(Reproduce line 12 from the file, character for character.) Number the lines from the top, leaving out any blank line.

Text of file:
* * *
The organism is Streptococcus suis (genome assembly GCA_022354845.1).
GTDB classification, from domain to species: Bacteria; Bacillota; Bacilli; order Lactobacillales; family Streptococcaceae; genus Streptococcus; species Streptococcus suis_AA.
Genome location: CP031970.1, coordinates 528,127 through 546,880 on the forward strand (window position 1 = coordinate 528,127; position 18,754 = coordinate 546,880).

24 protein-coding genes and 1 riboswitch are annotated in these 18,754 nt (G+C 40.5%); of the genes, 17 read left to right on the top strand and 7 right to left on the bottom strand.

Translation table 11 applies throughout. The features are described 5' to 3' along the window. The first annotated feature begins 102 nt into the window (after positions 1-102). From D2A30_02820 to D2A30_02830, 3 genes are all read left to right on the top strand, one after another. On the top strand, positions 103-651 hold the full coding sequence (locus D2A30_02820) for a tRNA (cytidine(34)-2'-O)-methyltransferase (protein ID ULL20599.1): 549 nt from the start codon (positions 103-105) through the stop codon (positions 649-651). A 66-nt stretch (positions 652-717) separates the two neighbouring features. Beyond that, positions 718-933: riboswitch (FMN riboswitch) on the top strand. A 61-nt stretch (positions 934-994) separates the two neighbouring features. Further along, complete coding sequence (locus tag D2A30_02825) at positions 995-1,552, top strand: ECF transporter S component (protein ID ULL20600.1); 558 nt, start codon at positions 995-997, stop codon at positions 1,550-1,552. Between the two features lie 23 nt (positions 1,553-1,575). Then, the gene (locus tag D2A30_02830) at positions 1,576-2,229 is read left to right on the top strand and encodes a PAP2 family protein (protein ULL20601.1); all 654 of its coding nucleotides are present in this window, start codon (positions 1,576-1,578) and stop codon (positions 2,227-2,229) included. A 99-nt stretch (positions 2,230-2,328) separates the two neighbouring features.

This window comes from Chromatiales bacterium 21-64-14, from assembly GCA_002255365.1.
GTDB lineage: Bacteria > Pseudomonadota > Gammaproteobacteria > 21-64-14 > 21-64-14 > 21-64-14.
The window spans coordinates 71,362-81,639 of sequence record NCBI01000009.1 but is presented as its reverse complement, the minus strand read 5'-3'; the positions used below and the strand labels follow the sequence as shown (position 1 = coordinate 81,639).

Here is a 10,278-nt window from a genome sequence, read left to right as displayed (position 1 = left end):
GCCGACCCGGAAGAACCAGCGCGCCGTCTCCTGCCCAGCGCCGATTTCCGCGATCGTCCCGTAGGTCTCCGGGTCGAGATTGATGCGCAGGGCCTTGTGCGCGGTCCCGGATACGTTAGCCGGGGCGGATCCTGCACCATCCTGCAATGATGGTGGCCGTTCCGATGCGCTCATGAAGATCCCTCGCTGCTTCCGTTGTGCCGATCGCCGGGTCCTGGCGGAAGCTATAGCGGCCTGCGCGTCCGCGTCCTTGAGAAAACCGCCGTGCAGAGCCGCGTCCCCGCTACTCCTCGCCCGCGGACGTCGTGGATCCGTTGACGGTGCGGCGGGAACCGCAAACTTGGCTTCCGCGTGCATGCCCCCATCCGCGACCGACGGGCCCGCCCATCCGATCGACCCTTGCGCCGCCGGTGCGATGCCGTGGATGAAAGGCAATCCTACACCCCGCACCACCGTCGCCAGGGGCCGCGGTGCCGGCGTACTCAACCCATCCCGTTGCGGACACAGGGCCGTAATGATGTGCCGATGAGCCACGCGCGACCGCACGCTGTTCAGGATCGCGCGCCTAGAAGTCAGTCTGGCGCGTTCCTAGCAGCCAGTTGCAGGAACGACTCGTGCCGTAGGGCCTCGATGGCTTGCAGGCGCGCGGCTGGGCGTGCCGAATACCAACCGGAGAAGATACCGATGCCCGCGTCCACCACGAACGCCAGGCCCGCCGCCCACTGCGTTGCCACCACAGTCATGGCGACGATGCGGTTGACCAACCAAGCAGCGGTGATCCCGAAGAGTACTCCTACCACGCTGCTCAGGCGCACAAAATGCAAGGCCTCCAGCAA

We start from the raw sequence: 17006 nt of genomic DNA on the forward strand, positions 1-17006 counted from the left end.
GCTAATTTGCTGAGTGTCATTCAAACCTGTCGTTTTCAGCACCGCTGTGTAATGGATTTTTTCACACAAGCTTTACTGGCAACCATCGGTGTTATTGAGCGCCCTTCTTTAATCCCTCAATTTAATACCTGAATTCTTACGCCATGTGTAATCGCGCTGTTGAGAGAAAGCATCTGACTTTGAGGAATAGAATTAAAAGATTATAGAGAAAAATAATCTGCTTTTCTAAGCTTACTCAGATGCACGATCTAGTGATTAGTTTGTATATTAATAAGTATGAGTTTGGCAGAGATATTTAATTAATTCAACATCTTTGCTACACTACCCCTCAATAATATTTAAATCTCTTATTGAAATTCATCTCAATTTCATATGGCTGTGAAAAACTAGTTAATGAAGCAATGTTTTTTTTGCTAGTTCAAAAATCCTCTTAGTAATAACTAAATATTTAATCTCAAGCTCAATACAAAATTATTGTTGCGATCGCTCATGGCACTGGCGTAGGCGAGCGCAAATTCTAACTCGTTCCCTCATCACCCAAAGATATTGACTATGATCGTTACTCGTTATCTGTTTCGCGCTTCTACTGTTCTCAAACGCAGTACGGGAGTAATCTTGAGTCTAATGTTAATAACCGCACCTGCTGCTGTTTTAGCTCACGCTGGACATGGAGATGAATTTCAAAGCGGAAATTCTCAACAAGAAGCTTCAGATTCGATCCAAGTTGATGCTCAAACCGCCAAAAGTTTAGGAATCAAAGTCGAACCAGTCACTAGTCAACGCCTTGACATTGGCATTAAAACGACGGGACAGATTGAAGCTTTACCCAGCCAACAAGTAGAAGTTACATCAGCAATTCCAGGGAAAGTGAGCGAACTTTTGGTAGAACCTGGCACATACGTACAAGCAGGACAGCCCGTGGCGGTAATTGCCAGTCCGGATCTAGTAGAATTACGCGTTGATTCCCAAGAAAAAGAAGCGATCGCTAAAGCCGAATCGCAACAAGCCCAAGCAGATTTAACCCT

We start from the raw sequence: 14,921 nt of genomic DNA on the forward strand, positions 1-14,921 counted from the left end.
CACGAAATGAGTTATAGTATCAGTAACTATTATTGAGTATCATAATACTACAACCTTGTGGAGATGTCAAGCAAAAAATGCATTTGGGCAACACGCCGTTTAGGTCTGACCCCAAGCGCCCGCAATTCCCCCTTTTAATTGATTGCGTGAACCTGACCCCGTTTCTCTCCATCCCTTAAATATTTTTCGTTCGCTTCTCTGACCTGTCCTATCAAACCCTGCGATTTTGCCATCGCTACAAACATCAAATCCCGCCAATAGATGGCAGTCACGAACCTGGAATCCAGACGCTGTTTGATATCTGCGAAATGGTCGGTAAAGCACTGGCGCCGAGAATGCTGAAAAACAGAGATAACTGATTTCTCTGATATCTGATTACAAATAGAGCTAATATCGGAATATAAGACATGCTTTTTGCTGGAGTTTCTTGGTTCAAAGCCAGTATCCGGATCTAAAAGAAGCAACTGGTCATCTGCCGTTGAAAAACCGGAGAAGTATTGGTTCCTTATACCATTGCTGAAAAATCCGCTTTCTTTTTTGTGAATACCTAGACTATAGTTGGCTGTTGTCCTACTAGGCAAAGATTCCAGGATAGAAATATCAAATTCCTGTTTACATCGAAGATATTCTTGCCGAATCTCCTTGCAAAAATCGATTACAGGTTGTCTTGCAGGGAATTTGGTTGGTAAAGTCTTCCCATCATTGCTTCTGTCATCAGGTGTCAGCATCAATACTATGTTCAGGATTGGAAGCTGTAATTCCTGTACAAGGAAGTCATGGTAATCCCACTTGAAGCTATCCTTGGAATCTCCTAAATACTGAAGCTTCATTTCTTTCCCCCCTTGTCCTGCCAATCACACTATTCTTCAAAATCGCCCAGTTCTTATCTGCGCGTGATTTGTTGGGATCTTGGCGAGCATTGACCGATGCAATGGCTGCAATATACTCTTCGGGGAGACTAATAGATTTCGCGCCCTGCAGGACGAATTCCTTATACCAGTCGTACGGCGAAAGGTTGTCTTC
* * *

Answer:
GCTAATTTGCTGAGTGTCATTCAAACCTGTCGTTTTCAGCACCGCTGTGTAATGGATTTTTTCACACAAGCTTTACTGGCAACCATCGGTGTTATTGAGCGCCCTTCTTTAATCCCTCAATTTAATACCTGAATTCTTACGCCATGTGTAATCGCGCTGTTGAGAGAAAGCATCTGACTTTGAGGAATAGAATTAAAAGATTATAGAGAAAAATAATCTGCTTTTCTAAGCTTACTCAGATGCACGATCTAGTGATTAGTTTGTATATTAATAAGTATGAGTTTGGCAGAGATATTTAATTAATTCAACATCTTTGCTACACTACCCCTCAATAATATTTAAATCTCTTATTGAAATTCATCTCAATTTCATATGGCTGTGAAAAACTAGTTAATGAAGCAATGTTTTTTTTGCTAGTTCAAAAATCCTCTTAGTAATAACTAAATATTTAATCTCAAGCTCAATACAAAATTATTGTTGCGATCGCTCATGGCACTGGCGTAGGCGAGCGCAAATTCTAACTCGTTCCCTCATCACCCAAAGATATTGACTATGATCGTTACTCGTTATCTGTTTCGCGCTTCTACTGTTCTCAAACGCAGTACGGGAGTAATCTTGAGTCTAATGTTAATAACCGCACCTGCTGCTGTTTTAGCTCACGCTGGACATGGAGATGAATTTCAAAGCGGAAATTCTCAACAAGAAGCTTCAGATTCGATCCAAGTTGATGCTCAAACCGCCAAAAGTTTAGGAATCAAAGTCGAACCAGTCACTAGTCAACGCCTTGACATTGGCATTAAAACGACGGGACAGATTGAAGCTTTACCCAGCCAACAAGTAGAAGTTACATCAGCAATTCCAGGGAAAGTGAGCGAACTTTTGGTAGAACCTGGCACATACGTACAAGCAGGACAGCCCGTGGCGGTAATTGCCAGTCCGGATCTAGTAGAATTACGCGTTGATTCCCAAGAAAAAGAAGCGATCGCTAAAGCCGAATCGCAACAAGCCCAAGCAGATTTAACCCT